Lawsuit alleges facial recognition contract breach, amid questions about litigant
Motorola-owned brand Vigilant may be anything but, says a legal challenge filed by a mysterious company called Likeness Data LLC. The suit accuses Vigilant of failing to attain permission to use Likeness’ photo database in the public launch of its facial recognition system. But questions about the litigant’s founder raise questions about the legitimacy of Likeness’ complaint.
Likeness Data LLC alleges that the Vigilant Facesearch product, marketed to law enforcement agencies to aid in biometric criminal identification, breaches a licensing agreement that granted Vigilant the right to use its booking photoset for internal use. In sublicensing data to external customers, says the suit, Vigilant undercut Likeness’ market competitiveness, to the tune of at least $40 million in damages.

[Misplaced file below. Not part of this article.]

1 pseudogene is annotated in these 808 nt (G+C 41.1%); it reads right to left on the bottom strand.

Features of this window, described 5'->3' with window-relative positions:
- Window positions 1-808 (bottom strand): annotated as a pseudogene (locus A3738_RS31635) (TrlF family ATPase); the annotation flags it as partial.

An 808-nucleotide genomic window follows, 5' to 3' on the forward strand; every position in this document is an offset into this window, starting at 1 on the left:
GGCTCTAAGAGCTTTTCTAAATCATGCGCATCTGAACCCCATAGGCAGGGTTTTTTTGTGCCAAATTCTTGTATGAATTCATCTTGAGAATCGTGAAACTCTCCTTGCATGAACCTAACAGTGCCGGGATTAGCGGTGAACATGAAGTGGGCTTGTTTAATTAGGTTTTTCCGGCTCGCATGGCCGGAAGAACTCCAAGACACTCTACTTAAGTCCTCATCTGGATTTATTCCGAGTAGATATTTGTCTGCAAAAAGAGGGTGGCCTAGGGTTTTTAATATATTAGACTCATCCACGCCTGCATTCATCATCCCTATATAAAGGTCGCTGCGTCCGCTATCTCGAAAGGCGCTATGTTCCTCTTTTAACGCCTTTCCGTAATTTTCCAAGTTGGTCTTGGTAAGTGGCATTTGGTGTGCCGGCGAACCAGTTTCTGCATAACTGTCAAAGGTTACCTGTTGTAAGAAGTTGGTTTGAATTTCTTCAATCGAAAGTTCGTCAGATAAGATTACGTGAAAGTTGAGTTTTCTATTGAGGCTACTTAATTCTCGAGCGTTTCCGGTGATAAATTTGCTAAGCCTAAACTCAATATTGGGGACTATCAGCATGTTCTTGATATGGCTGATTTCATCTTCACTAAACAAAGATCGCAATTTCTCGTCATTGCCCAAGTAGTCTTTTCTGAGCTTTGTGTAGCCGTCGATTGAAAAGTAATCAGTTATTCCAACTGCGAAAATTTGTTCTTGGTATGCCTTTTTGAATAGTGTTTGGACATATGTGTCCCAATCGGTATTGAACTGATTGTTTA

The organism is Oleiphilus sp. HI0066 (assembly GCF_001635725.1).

“Essentially,” reads the complaint, “Vigilant and Motorola became wholesalers of the Likeness Data, without permission.”
In an investigation of the case, IPVM (subscription required and recommended) found that one Kyle Gerald Prall filed the suit against Motorola and Vigilant. Various documents show him identifying as either Kyle Prall or Gerald Prall; the former is the name that appears on the initial licensing agreement between the two parties. It is also the name of a man who served three years in prison for committing mail fraud, whom government records show was released in 2021.
According to the U.S. Justice Department, that Kyle Prall “used political committees’ debit cards to pay for his personal travel and entertainment expenses,” which included, among other charges, “Hookah, alcohol and bottle service,” and “club dances performed by entertainers.”
A lawyer for Likeness told IPVM that Prall has not held a role with the company for years.
Likeness Data LLP has no website or social media presence. A Texas business directory lists it as ‘Forfeited.’